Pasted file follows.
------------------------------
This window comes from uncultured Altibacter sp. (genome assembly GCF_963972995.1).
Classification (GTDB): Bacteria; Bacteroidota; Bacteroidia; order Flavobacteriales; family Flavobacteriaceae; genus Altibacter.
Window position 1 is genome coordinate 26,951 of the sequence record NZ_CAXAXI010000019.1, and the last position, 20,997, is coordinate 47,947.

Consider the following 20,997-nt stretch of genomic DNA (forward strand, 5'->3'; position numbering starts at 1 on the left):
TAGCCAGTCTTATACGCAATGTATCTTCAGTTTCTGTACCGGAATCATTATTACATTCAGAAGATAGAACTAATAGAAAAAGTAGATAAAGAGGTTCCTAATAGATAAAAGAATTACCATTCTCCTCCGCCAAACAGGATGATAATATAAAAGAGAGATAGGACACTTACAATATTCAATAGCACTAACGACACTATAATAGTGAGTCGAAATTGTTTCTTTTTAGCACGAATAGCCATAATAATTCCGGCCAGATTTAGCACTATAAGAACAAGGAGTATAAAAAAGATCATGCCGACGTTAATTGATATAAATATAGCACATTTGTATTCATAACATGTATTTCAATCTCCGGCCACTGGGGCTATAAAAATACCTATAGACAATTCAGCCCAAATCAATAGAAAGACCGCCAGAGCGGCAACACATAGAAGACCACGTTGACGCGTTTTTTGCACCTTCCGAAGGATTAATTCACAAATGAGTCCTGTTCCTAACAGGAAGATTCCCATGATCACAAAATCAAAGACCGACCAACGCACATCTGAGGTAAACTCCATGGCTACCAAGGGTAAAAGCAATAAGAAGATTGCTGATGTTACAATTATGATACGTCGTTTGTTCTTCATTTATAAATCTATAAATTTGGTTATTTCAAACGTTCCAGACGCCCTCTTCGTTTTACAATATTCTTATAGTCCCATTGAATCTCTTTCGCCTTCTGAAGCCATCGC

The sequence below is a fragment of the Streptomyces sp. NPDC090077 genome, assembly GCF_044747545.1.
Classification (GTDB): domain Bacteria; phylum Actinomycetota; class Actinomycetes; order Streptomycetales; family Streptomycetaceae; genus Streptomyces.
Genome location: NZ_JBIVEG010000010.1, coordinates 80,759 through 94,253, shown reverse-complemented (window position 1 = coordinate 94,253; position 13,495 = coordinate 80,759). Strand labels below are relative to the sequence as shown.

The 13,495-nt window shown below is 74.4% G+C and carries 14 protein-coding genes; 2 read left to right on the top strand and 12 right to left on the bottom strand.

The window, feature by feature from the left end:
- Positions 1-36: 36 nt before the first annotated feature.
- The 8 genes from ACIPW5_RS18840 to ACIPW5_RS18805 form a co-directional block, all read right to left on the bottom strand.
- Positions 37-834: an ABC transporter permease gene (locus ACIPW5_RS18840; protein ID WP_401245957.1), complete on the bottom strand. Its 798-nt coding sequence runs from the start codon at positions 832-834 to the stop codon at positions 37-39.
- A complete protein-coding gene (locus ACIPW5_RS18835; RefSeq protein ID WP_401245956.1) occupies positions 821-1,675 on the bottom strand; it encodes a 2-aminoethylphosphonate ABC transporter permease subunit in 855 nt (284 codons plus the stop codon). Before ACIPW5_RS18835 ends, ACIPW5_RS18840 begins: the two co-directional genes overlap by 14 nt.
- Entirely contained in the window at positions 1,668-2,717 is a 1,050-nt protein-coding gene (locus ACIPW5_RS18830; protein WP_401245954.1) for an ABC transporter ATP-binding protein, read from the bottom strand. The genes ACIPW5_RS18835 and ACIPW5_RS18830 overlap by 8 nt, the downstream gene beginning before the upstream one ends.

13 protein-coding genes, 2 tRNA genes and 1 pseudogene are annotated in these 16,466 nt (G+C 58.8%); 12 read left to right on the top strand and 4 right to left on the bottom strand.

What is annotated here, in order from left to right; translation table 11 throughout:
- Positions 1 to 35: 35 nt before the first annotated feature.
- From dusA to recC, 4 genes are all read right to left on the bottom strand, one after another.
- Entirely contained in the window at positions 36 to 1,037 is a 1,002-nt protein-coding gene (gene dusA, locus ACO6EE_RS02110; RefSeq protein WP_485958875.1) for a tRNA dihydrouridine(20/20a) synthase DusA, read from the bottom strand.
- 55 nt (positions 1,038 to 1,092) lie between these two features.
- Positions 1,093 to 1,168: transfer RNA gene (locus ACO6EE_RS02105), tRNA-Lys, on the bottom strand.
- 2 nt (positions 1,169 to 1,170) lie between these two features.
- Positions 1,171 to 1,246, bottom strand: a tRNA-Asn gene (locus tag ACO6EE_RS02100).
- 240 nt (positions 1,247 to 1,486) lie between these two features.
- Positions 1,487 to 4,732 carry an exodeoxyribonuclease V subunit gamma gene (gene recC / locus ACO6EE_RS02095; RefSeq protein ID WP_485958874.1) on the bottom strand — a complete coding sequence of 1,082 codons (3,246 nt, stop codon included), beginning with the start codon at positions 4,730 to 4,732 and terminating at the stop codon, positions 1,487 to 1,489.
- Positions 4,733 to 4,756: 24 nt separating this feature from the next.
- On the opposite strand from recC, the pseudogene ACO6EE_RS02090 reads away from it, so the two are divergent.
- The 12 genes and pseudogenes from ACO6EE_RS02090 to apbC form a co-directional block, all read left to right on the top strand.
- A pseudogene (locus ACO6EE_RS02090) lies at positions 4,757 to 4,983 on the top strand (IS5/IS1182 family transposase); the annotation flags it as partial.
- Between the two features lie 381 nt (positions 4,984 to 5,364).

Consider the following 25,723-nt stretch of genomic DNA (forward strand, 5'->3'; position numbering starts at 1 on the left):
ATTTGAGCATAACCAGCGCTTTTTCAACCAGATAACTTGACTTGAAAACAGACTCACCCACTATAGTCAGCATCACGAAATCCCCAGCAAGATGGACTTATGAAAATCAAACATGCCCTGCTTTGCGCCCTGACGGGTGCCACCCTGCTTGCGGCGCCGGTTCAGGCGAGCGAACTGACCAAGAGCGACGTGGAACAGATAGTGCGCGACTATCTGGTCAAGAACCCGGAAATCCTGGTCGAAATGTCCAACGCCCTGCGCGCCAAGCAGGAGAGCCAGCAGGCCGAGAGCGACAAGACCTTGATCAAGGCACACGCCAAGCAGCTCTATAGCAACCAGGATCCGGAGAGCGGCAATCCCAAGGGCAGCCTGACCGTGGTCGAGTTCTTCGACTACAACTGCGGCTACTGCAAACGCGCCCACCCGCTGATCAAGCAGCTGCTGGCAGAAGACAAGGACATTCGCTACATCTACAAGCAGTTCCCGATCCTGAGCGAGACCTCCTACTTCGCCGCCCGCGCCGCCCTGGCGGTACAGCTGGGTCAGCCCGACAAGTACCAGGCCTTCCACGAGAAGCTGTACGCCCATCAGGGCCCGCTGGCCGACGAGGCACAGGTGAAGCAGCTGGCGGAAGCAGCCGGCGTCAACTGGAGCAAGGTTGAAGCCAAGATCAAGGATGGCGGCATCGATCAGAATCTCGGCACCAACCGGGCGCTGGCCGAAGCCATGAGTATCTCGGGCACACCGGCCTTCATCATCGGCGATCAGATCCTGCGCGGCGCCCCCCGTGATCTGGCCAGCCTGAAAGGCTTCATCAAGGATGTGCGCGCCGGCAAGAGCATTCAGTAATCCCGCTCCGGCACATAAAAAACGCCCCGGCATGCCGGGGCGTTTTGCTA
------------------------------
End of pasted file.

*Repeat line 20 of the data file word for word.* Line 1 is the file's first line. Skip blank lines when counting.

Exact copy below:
- Entirely contained in the window at positions 36 to 1,037 is a 1,002-nt protein-coding gene (gene dusA, locus ACO6EE_RS02110; RefSeq protein WP_485958875.1) for a tRNA dihydrouridine(20/20a) synthase DusA, read from the bottom strand.